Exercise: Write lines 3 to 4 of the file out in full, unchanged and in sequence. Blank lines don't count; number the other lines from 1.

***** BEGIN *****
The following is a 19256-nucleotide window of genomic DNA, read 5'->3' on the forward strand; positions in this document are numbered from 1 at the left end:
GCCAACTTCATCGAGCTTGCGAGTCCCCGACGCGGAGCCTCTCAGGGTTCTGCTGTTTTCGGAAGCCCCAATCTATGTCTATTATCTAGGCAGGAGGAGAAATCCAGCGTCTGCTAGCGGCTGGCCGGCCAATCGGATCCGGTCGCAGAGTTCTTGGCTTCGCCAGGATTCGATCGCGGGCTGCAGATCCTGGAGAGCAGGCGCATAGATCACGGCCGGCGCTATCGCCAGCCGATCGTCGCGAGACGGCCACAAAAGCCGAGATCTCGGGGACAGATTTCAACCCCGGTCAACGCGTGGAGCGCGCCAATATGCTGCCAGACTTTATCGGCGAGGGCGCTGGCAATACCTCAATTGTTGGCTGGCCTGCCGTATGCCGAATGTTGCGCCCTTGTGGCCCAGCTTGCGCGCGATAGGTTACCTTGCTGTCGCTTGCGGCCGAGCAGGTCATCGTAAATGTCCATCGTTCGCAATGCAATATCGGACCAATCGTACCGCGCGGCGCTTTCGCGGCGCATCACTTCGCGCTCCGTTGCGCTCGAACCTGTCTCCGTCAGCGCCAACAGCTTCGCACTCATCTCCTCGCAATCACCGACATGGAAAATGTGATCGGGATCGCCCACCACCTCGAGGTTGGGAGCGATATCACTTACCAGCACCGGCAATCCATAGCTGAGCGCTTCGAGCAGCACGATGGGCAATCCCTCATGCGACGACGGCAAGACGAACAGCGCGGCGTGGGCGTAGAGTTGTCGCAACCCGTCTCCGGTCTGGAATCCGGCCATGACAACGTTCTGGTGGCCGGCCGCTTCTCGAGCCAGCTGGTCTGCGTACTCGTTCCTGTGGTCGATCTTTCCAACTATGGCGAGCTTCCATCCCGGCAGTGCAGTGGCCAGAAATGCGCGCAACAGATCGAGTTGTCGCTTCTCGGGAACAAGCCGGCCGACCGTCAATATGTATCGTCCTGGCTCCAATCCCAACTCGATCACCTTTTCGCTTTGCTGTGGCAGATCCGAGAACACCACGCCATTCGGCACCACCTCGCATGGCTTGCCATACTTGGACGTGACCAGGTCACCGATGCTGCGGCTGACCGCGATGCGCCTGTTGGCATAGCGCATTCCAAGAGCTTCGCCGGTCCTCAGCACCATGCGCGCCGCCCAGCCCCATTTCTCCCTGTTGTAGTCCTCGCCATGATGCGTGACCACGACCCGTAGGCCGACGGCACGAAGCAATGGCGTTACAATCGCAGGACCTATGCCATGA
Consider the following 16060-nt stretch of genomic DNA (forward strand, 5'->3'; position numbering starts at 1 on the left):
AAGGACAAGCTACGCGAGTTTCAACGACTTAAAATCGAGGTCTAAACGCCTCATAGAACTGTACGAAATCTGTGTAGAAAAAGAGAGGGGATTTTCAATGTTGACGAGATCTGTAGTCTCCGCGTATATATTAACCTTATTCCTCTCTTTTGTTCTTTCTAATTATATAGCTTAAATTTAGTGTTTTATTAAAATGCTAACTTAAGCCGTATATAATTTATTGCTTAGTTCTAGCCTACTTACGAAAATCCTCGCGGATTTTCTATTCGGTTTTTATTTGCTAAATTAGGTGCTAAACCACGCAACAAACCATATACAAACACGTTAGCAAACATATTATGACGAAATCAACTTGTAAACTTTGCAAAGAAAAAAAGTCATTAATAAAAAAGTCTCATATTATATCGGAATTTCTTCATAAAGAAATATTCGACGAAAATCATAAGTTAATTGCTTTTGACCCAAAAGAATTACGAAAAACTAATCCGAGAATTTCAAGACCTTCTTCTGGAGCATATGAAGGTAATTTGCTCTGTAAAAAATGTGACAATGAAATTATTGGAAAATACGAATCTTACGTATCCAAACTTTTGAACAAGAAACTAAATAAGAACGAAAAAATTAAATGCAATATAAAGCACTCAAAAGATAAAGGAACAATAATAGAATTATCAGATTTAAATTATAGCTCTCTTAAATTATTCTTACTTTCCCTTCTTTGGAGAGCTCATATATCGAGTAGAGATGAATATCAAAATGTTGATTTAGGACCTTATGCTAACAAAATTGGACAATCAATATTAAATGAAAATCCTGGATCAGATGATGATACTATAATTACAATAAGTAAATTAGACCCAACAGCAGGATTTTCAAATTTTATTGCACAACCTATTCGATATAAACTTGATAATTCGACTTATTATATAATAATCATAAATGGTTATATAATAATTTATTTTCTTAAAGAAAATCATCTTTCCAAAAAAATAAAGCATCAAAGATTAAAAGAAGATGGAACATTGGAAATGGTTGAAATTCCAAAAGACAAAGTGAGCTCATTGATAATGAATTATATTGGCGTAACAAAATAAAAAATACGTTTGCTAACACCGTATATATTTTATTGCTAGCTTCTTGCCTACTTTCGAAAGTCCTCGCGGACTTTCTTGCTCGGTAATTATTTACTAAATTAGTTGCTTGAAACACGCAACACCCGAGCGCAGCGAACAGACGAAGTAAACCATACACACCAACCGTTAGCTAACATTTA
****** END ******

Consider the following 16060-nt stretch of genomic DNA (forward strand, 5'->3'; position numbering starts at 1 on the left):
AAGGACAAGCTACGCGAGTTTCAACGACTTAAAATCGAGGTCTAAACGCCTCATAGAACTGTACGAAATCTGTGTAGAAAAAGAGAGGGGATTTTCAATGTTGACGAGATCTGTAGTCTCCGCGTATATATTAACCTTATTCCTCTCTTTTGTTCTTTCTAATTATATAGCTTAAATTTAGTGTTTTATTAAAATGCTAACTTAAGCCGTATATAATTTATTGCTTAGTTCTAGCCTACTTACGAAAATCCTCGCGGATTTTCTATTCGGTTTTTATTTGCTAAATTAGGTGCTAAACCACGCAACAAACCATATACAAACACGTTAGCAAACATATTATGACGAAATCAACTTGTAAACTTTGCAAAGAAAAAAAGTCATTAATAAAAAAGTCTCATATTATATCGGAATTTCTTCATAAAGAAATATTCGACGAAAATCATAAGTTAATTGCTTTTGACCCAAAAGAATTACGAAAAACTAATCCGAGAATTTCAAGACCTTCTTCTGGAGCATATGAAGGTAATTTGCTCTGTAAAAAATGTGACAATGAAATTATTGGAAAATACGAATCTTACGTATCCAAACTTTTGAACAAGAAACTAAATAAGAACGAAAAAATTAAATGCAATATAAAGCACTCAAAAGATAAAGGAACAATAATAGAATTATCAGATTTAAATTATAGCTCTCTTAAATTATTCTTACTTTCCCTTCTTTGGAGAGCTCATATATCGAGTAGAGATGAATATCAAAATGTTGATTTAGGACCTTATGCTAACAAAATTGGACAATCAATATTAAATGAAAATCCTGGATCAGATGATGATACTATAATTACAATAAGTAAATTAGACCCAACAGCAGGATTTTCAAATTTTATTGCACAACCTATTCGATATAAACTTGATAATTCGACTTATTATATAATAATCATAAATGGTTATATAATAATTTATTTTCTTAAAGAAAATCATCTTTCCAAAAAAATAAAGCATCAAAGATTAAAAGAAGATGGAACATTGGAAATGGTTGAAATTCCAAAAGACAAAGTGAGCTCATTGATAATGAATTATATTGGCGTAACAAAATAAAAAATACGTTTGCTAACACCGTATATATTTTATTGCTAGCTTCTTGCCTACTTTCGAAAGTCCTCGCGGACTTTCTTGCTCGGTAATTATTTACTAAATTAGTTGCTTGAAACACGCAACACCCGAGCGCAGCGAACAGACGAAGTAAACCATACACACCAACCGTTAGCTAACATTTA